Planet Earth is currently in a state of energy imbalance, reemitting less energy into space than it receives from the Sun. This is a consequence of the increasing concentration of greenhouse gases in the atmosphere, mostly carbon dioxide, from anthropogenic fossil fuel combustion and land use change, in particular deforestation. About 90% of this extra heat is stored in the oceans, causing ocean temperature increase, hence thermal expansion of sea waters. Another 3% of the current Earth energy imbalance contributes to sea ice melting and ice mass loss from glaciers, Greenland and Antarctica. As a consequence of ocean thermal expansion and land ice loss, sea level is rising.
For three decades now, sea level changes have been routinely measured by high-precision altimeter satellites at global and regional scales. Satellites show that since the early 1990s, sea level has risen by ~10 cm on a global average, and up to 20-25 cm in some oceanic regions. However, altimeter satellites have been designed to monitor sea level changes in the open ocean and exhibit a significant shortfall in performance along the world coastlines due to contamination of emerged land into the portion of the Earth surface illuminated by the radar signal when the satellite approaches the coast. As a consequence, sea level data are commonly inaccurate and then simply discarded by processing systems in a band of about 15 km wide along the world coastlines.
Today about 10% of the world population live nearby the sea at altitudes less than 10 m above sea level, with a large fraction concentrated in the largest world megacities. This number will increase in the coming decades as coastal cities continue to grow, especially in developing countries, and sea level continues to rise in the decades and centuries ahead, at a rate that will depend on future greenhouse gas emissions. For adaptation purposes and socio-economic issues, measuring and understanding present-day sea level change at global, regional and local scales, as well as accurately projecting future sea level rise under different global warming scenarios, stand among the highest priorities in climate research.
Because the rate of sea level rise at the coast can significantly deviate from that in the nearby open ocean (due to processes involving the ocean, the atmosphere, the cryosphere and even the solid Earth), coastal sea level observations are crucial to assessing future flood risk. Tide gauge records have been our primary source of information on coastal sea level, but long records are restricted to a small number of locations and large stretches of coastline remain ungauged (e.g., around Africa and South America; see Figure 1). This poses a major challenge to the design of coastal adaptation plans. To address this challenge, we decided to reprocess with dedicated algorithms raw altimetry measurements collected since 2002 by the successive Jason-1, Jason-2 and Jason-3 altimetry missions. Such algorithms allowed us to overcome the hardship of classical open-ocean altimetry algorithms and produce high-quality altimetry data along the world coastlines. The ultimate objective was to answer the question: ‘Is coastal sea level rising at the same rate as in the open ocean?’. Supported by the Climate Change Initiative programme of the European Space Agency, our study* worked at producing validated long-term sea level time series in the coastal zones of Northeast Atlantic, Mediterranean Sea, whole African continent, North Indian Ocean, Southeast Asia, Australia, and America. This allowed us to fill a large part of the existing gaps in coastal zone coverage and represents an important step towards addressing fundamental long-standing questions about coastal sea level changes.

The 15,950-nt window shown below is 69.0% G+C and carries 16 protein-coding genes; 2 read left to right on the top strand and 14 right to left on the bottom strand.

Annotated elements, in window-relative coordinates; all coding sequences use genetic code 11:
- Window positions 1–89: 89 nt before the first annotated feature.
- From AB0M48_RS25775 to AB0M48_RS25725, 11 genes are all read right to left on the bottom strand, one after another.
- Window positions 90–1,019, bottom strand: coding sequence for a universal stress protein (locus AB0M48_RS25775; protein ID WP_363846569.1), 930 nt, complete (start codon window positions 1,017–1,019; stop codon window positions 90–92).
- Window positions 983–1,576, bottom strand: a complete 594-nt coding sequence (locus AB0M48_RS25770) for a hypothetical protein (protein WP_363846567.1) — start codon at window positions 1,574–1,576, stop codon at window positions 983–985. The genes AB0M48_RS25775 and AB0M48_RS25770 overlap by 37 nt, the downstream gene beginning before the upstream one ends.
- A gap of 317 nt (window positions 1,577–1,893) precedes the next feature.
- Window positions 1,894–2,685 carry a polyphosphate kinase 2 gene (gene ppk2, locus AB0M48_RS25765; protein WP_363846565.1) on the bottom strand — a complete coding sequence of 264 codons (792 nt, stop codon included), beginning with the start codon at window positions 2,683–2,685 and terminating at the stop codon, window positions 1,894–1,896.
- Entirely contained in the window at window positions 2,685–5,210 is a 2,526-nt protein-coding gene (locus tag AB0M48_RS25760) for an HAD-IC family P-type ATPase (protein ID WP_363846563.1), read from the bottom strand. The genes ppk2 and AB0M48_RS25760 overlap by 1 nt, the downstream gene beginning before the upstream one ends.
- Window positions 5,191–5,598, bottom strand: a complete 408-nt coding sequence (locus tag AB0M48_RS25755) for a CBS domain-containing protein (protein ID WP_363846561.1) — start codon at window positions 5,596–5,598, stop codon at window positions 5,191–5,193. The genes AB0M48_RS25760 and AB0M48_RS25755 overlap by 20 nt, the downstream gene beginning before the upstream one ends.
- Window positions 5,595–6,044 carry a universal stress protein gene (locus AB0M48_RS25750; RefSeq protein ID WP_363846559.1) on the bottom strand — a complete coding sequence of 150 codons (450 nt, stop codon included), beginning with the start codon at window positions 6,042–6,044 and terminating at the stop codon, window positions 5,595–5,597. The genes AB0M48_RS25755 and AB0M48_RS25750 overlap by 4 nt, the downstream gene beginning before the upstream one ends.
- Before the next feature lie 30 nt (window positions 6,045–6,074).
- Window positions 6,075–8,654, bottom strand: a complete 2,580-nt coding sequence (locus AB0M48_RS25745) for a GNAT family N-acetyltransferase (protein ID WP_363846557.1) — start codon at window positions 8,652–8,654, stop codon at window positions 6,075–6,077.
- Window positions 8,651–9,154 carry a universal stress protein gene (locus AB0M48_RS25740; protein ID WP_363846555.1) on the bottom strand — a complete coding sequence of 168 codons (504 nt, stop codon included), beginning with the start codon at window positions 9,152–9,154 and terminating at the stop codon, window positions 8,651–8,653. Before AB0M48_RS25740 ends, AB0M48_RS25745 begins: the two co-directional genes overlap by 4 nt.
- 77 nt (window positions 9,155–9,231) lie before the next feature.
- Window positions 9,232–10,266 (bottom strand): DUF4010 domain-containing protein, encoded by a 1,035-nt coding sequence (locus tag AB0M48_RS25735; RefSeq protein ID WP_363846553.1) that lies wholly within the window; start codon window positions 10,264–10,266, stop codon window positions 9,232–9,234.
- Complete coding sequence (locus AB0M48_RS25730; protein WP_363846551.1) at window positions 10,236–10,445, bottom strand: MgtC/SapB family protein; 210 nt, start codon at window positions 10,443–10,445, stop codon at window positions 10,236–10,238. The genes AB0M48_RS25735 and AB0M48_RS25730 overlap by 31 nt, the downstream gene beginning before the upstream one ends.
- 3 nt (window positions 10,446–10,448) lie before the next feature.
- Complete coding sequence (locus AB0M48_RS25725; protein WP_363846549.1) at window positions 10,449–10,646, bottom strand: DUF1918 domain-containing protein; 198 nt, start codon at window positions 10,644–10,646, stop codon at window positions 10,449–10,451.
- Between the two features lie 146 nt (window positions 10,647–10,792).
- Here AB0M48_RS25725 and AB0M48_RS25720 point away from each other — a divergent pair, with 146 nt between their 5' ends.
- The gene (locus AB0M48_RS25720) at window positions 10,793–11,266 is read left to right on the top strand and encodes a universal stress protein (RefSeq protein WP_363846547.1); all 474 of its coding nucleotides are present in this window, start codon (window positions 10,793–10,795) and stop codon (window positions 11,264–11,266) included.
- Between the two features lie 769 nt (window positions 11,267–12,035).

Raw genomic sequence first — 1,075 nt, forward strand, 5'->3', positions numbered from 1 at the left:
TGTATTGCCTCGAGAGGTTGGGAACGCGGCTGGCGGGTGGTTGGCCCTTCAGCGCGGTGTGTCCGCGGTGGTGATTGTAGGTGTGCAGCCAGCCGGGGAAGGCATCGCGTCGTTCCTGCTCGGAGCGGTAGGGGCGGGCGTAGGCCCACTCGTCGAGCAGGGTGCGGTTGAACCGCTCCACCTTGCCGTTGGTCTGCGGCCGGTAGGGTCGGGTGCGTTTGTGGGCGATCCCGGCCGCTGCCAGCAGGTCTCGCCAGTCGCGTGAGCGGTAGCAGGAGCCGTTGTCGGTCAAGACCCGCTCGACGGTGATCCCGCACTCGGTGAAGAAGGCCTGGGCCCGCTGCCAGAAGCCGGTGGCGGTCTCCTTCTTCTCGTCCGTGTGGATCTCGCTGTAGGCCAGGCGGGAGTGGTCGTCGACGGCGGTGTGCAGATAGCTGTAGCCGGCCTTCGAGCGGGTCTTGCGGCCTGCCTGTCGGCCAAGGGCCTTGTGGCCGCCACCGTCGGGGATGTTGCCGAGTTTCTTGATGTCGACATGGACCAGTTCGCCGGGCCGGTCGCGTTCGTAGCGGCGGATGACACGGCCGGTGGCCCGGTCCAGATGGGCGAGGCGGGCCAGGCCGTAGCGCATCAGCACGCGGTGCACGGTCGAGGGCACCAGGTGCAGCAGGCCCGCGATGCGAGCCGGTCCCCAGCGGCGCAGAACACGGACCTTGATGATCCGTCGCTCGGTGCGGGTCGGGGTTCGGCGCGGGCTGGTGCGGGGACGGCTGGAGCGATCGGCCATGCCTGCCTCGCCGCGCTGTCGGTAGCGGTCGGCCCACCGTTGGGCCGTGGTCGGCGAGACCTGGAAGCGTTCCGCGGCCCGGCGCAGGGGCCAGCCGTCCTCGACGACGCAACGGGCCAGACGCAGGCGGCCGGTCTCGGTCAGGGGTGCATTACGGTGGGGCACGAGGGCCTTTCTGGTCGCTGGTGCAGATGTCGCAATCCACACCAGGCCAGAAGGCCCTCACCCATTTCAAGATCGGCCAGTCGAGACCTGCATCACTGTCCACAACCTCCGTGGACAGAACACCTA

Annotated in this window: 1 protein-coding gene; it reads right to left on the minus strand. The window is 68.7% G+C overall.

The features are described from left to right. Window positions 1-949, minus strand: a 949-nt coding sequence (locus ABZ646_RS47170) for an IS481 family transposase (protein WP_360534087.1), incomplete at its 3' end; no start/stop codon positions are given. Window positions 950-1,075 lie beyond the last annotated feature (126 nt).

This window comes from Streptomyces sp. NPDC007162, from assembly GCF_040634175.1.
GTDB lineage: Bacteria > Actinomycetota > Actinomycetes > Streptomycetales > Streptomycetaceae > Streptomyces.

Current status of the in situ tide gauge network (https://www.psmsl.org/products/gloss/status.php)
Our study provides monthly sea level time series since 2002, and associated sea level trends, as close as 1 km to the coast, even less in some cases, with an average distance from the coast of 3.5 km. This is an unprecedented coastal coverage for any long-term altimetry data set, that may be of interest to the international oceanography and climate communities.
We introduced the concept of ‘virtual coastal altimetry stations’ to designate the point of the shortest distance to the coast reached with our reprocessing. Unexpectedly, we found that at about 80% of the 756 virtual stations, the rate of sea level rise does not differ from that offshore. But for the remaining virtual stations, sea level has risen either faster or slower than in the open ocean over the past two decades, depending on the location. Our main goal at present is to understand if small-scale coastal processes can cause such behaviours. Although many candidates can be invoked (e.g., changes in shelf currents, wind-driven dynamics, waves, fresh water input from river runoff in deltas and estuaries, …), the task is challenging because the major processes at work vary from coast to coast, and adequate oceanographic data needed for further analysis are quite sparse along most of the world coastlines. In this context, high-resolution oceanographic and hydrodynamical coastal models will be extremely useful for that purpose.
The authors would like to acknowledge the partial financial support for this work provided by the European Space Agency.
*More detailed on our study can be found at https://doi.org/10.1038/s43247-022-00448-z